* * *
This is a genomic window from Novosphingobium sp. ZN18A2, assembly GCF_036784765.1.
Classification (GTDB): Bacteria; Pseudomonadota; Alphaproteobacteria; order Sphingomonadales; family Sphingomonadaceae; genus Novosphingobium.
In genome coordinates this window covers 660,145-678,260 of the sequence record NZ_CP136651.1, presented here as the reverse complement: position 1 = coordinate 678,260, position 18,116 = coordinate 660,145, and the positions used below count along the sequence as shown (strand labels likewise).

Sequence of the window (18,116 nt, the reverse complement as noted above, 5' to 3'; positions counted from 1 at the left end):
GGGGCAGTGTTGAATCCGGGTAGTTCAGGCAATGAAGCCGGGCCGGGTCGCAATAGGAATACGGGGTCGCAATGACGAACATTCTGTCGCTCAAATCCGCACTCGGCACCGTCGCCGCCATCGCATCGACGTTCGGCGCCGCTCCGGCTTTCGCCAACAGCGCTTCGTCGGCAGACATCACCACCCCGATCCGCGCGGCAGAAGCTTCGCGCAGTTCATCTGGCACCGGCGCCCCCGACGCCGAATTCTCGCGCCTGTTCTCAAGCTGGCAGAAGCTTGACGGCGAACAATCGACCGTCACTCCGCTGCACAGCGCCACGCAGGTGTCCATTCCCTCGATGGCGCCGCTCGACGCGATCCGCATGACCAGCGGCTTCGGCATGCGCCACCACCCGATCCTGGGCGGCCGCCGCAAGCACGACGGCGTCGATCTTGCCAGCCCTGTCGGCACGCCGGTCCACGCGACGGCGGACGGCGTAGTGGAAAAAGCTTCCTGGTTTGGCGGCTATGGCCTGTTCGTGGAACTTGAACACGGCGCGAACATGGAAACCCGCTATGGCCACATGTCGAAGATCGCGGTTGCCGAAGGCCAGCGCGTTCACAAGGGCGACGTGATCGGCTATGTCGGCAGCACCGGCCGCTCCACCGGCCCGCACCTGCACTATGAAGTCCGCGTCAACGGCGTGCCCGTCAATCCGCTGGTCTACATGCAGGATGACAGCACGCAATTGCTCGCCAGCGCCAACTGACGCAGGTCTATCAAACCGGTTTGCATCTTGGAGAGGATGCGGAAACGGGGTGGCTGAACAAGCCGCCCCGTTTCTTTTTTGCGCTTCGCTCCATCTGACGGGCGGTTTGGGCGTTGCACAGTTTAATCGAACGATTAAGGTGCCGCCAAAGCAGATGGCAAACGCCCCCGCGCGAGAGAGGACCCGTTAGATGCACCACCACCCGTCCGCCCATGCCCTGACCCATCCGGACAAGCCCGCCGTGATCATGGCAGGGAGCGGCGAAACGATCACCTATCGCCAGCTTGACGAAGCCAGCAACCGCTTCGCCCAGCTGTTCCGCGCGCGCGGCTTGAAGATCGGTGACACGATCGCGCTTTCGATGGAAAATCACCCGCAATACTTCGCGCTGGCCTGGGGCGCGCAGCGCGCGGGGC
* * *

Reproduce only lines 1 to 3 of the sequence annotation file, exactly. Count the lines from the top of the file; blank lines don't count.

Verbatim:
This is a genomic window from Novosphingobium sp. ZN18A2, assembly GCF_036784765.1.
Classification (GTDB): Bacteria; Pseudomonadota; Alphaproteobacteria; order Sphingomonadales; family Sphingomonadaceae; genus Novosphingobium.
In genome coordinates this window covers 660,145-678,260 of the sequence record NZ_CP136651.1, presented here as the reverse complement: position 1 = coordinate 678,260, position 18,116 = coordinate 660,145, and the positions used below count along the sequence as shown (strand labels likewise).